|Title||A metabolomic analysis of omega-3 fatty acid-mediated attenuation of western diet-induced nonalcoholic steatohepatitis in LDLR-/- mice.|
|Publication Type||Journal Article|
|Year of Publication||2013|
|Authors||Depner CM, Traber MG, Bobe G, Kensicki E, Bohren KM, Milne G, Jump DB|
|Keywords||Animals, Carbon, Diet, Disease Models, Animal, Endotoxins, Energy Metabolism, Fatty Acids, Fatty Acids, Monounsaturated, Fatty Acids, Omega-3, Fatty Liver, Lipid Peroxidation, Liver, Male, Metabolome, Metabolomics, Mice, Mice, Knockout, Non-alcoholic Fatty Liver Disease, Oxidative Stress, Phospholipids, Receptors, LDL, Sphingomyelins|
BACKGROUND: Nonalcoholic steatohepatitis (NASH) is a progressive form of nonalcoholic fatty liver disease and a risk factor for cirrhosis, hepatocellular carcinoma and liver failure. Previously, we reported that dietary docosahexaenoic acid (DHA, 22:6,n-3) was more effective than eicosapentaenoic acid (EPA, 20:5,n-3) at reversing western diet (WD) induced NASH in LDLR(-/-) mice.
METHODS: Using livers from our previous study, we carried out a global non-targeted metabolomic approach to quantify diet-induced changes in hepatic metabolism.
RESULTS: Livers from WD + olive oil (WD + O)-fed mice displayed histological and gene expression features consistent with NASH. The metabolomic analysis of 320 metabolites established that the WD and n-3 polyunsaturated fatty acid (PUFA) supplementation had broad effects on all major metabolic pathways. Livers from WD + O-fed mice were enriched in saturated (SFA) and monounsaturated fatty acids (MUFA), palmitoyl-sphingomyelin, cholesterol, n-6 PUFA, n-6 PUFA-containing phosphoglycerolipids, n-6 PUFA-derived oxidized lipids (12-HETE) and depleted of C20-22 n-3 PUFA-containing phosphoglycerolipids, C20-22 n-3 PUFA-derived oxidized lipids (18-HEPE, 17,18-DiHETE) and S-lactoylglutathione, a methylglyoxal detoxification product. WD + DHA was more effective than WD + EPA at attenuating WD + O-induced changes in NASH gene expression markers, n-6 PUFA and oxidized lipids, citrate and S-lactosyl glutathione. Diet-induced changes in hepatic MUFA and sphingolipid content were associated with changes in expression of enzymes involved in MUFA and sphingolipid synthesis. Changes in hepatic oxidized fatty acids and S-lactoylglutathione, however, correlated with hepatic n-3 and n-6 C20-22 PUFA content. Hepatic C20-22 n-3 PUFA content was inversely associated with hepatic α-tocopherol and ascorbate content and positively associated with urinary F2- and F3-isoprostanes, revealing diet effects on whole body oxidative stress.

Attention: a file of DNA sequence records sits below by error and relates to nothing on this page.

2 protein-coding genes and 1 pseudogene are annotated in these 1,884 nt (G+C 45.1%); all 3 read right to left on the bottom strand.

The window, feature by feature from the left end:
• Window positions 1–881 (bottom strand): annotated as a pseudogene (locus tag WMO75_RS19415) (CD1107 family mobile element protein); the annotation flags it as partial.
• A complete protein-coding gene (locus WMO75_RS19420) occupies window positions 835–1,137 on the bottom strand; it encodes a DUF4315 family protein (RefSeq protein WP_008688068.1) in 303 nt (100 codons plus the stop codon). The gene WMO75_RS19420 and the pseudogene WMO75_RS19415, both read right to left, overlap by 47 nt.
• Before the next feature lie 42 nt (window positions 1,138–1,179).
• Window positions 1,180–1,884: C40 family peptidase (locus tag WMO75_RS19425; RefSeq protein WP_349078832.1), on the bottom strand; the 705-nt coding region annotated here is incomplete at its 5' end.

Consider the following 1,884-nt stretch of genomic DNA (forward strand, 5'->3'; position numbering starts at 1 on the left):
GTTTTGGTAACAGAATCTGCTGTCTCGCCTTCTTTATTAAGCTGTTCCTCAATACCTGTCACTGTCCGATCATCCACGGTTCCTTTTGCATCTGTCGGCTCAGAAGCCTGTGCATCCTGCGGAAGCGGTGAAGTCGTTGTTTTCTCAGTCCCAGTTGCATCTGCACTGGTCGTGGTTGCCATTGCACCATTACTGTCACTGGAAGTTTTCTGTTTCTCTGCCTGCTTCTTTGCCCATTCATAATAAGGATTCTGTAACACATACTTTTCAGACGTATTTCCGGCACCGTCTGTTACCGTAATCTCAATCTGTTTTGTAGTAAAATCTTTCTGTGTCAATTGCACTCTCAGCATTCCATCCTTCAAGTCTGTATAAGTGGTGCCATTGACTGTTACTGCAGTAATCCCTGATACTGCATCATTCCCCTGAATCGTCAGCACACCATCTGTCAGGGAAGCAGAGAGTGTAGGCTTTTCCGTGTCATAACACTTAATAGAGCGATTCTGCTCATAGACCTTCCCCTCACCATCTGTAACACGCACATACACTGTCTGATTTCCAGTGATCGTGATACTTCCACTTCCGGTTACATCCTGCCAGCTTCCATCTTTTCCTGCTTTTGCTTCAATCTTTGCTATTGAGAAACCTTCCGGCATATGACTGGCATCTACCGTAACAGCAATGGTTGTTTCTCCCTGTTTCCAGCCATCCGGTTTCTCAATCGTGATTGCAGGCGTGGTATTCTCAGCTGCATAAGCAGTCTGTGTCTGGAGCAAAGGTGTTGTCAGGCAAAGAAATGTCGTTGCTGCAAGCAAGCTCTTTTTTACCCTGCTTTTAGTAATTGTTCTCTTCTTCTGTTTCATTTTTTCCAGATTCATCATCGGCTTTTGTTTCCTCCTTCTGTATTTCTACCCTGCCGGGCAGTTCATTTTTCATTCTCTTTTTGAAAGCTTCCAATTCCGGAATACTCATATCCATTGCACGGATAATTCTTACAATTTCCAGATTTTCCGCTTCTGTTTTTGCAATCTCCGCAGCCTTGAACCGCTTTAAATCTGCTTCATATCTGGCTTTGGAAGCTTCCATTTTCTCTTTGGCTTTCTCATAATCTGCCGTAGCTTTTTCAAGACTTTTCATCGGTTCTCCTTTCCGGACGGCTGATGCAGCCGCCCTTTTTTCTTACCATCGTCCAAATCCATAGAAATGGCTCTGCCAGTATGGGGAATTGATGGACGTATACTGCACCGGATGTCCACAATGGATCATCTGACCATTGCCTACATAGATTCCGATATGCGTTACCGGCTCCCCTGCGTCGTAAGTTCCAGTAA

CONCLUSION: DHA regulation of hepatic SFA, MUFA, PUFA, sphingomyelin, PUFA-derived oxidized lipids and S-lactoylglutathione may explain the protective effects of DHA against WD-induced NASH in LDLR(-/-) mice.
|Alternate Journal||PLoS ONE|
|PubMed Central ID||PMC3866250|
|Grant List||R01 DK094600 / DK / NIDDK NIH HHS / United States |
DK043220 / DK / NIDDK NIH HHS / United States
DK094600 / DK / NIDDK NIH HHS / United States